Can Too Much Oxygen Kill Fish? All That You Need To Know

All animals need oxygen to survive, and fish is no exception. Providing enough oxygen to your aquarium is essential to keeping your aquatic inhabitants healthy.

But can too much oxygen kill fish? It sounds like a no-brainer question, but the answer is more complex than many think. Keep reading to explore!

Can Too Much Oxygen Kill Fish?

Too much oxygen can hardly kill fish.

If you give too much oxygen to your fish, they can suffer from gas bubble disease. Hyperoxia can also occur in this case. 

The good news is that your fish is unlikely to be killed in these circumstances.

Gas Bubble Disease

Gas bubble disease typically occurs due to exposure to water supersaturated with glasses, such as nitrogen, carbon dioxide, and oxygen.

Here are several signs of this disease:

  • Gas bubbles form in gills, eyes, skin, and fins.
  • Problems related to floating (due to the higher amount of gas in the body) and your fish can start upside-down swimming.


In hyperoxia, your fish will hyperventilate, but venous and arterial blood oxygenation still rises. While high blood oxygenation levels happen in hyperoxia, it does not lead to a lowering of blood oxygen-carrying capacity.

In addition, hypoventilation (occurring in hyperoxia conditions) will lead to carbon dioxide retention, causing respiratory acidosis.

Moreover, simultaneous changes to the antioxidant defense systems and a higher level of oxidative stress can happen because of hyperoxia.

Signs of Too Much Oxygen in Fish Tank 

Generally, dissolved oxygen levels in fish tanks are recommended to be about 6 to 8 mg/l and 80 to 110% oxygen saturation.

But if your aquarium has dissolved oxygen levels above 115%, it will most likely lead to gas bubble disease in fish.

You can use a dissolved oxygen meter to determine if your fish tank has too much oxygen. If the reading stays within the recommended range, you can expect your fish tank not to have too much oxygen.

Furthermore, it would be best if you asked the following questions to yourself:

  • Are my fish swimming normally in my aquarium?
  • Do my fish look fine and healthy, just as they usually look?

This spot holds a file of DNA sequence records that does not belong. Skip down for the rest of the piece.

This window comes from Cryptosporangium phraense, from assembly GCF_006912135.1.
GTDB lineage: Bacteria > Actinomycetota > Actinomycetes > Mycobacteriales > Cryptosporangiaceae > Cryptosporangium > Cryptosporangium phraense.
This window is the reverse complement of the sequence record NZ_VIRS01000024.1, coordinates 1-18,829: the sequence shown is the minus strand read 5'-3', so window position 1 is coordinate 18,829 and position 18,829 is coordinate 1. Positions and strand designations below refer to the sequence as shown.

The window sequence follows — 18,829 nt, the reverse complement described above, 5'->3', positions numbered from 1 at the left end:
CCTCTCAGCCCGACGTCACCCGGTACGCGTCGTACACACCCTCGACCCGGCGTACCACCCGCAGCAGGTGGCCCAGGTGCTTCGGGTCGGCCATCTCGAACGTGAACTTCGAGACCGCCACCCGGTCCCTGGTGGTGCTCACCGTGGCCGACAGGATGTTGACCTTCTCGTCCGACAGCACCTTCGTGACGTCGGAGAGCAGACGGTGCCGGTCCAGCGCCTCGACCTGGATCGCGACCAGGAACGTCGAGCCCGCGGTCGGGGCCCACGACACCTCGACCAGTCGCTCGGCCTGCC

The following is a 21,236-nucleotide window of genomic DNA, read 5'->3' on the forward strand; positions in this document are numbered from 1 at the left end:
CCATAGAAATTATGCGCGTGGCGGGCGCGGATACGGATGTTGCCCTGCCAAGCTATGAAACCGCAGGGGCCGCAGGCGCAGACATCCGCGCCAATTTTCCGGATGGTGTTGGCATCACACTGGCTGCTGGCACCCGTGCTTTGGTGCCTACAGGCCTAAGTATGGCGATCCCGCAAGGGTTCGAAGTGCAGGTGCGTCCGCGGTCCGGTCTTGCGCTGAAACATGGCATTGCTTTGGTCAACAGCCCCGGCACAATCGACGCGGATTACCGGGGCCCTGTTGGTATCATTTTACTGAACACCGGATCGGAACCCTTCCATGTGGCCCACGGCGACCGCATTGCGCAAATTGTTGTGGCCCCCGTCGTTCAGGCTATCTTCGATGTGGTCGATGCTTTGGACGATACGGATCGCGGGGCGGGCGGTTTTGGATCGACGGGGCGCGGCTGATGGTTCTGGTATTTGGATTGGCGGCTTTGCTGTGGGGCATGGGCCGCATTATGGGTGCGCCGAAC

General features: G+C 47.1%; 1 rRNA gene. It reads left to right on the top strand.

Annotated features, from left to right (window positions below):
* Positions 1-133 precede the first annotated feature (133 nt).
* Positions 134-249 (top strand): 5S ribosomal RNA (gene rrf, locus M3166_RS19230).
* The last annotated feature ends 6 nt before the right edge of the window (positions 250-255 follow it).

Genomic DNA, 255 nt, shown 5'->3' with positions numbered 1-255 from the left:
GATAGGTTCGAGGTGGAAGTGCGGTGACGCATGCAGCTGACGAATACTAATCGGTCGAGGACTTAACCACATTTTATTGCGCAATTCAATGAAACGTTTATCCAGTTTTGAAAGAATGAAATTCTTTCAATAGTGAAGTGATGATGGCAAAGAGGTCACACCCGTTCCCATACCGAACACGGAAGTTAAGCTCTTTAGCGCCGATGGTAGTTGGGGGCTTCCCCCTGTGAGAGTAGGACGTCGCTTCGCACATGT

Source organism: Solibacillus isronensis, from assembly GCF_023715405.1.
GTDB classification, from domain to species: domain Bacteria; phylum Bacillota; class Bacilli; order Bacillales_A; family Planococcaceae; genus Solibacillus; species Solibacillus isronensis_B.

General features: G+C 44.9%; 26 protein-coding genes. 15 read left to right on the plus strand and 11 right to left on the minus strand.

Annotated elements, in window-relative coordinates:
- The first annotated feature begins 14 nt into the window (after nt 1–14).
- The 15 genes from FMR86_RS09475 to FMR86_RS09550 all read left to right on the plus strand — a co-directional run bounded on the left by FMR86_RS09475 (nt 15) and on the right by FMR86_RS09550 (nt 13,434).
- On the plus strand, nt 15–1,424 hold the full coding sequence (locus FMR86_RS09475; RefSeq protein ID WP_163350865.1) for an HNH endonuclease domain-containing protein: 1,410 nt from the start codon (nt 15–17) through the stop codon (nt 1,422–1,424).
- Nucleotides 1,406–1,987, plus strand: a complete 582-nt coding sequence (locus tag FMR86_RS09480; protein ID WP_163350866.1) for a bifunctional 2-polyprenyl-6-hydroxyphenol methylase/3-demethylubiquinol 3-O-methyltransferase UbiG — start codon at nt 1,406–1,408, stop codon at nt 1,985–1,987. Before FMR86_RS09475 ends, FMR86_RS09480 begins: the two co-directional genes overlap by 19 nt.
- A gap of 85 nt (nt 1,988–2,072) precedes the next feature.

• Are your fish eating normally? How is the appetite?

If the answers to the above questions are normal and yes, it is unnecessary to worry much about the oxygen in your tank.

If everything seems normal, including the fish’s health,  behavior, and appetite, that is a sign your tank does not have too much oxygen.

Common Causes of Too Much Oxygen in A Fish Tank

There are many causes of too much oxygen in fish tanks

Temperature Change

If the temperature increases, the oxygen solubility will decrease. The fact is that cold water typically holds more dissolved oxygen than warm water. 

In other words, water can hold less oxygen as the temperature increases.


In nature, water supersaturation is frequently found in large dams and waterfalls. 

When the water flows over the waterfall, it will trap and carry the air with it. Then eventually merges into the water.

The higher depth will be the hydrostatic pressure. So it also contributes to raising the saturation levels to more than 100 percent.

Too Much Aeration

In nature, plants that live in daylight undergo photosynthesis. As we all know, oxygen is the result of this process.

So aquatic plants can also increase the amount of oxygen in the aquarium by releasing a lot of oxygen as the by-product of photosynthesis.

How to Avoid Too Much Oxygen in Fish Tanks? 

  • Add more plants to your tank. They consume excess oxygen and leave a higher concentration of CO2 in the water, which is essential for your fish.
  • Install a bubbler or airstone near the surface of the aquarium. It will pull out the excess oxygen from beneath the scales of fish’s bodies.
  • Change the water in your aquarium more often than you usually do.
  • Consider adding a filter or powerhead so that water is circulating.
  • Monitor your water parameters to make necessary adjustments promptly.
  • Watch for signs of too much oxygen in the aquarium, which is the same as when ammonia or nitrate levels are too high. So watch out for those signs.


1. How to Tell the Right Amount of Oxygen for a Fish Tank?

Fish need oxygen to live, and the amount of oxygen needed in your tank can be calculated based on the shape and size of the tank.

The more open and larger a tank is, the more oxygen there is. For instance, a fish living in a narrow and long glass tube will need less oxygen than one in a big open vase.

2. What Are the Pros of Having a High Oxygen Level in Fish Tanks?

  • Increase metabolism and the ability to eat and swim.
  • Increase the ability to remove nitrite, ammonia, and nitrate waste products safely.
  • Increase metabolism in your fish, helping them grow and fight off diseases.

3. How to Prevent Oxygen Dosing Issues in a Fish Tank?

You can use a water quality monitor, which will give you readings of the water quality every hour.

4. How Can I Tell if My Fish Tank Is Too Low in Oxygen?

If your tank has too little oxygen, your fish may start to behave strangely and show some signs of illness.

5. Can Fish Recover From Too Much Oxygen?

Too much oxygen can stress your fish and other organisms.

No. High oxygen levels will cause hyperoxygenation, stressing your fish and other organisms, and is dangerous for invertebrates such as shrimp or crabs.

Wrapping It Up

Can too much oxygen kill fish? No, but it is best to make sure your aquarium contains the right concentration of dissolved oxygen.

We hope all your doubts and queries are now cleared. Thank you, and happy fishkeeping!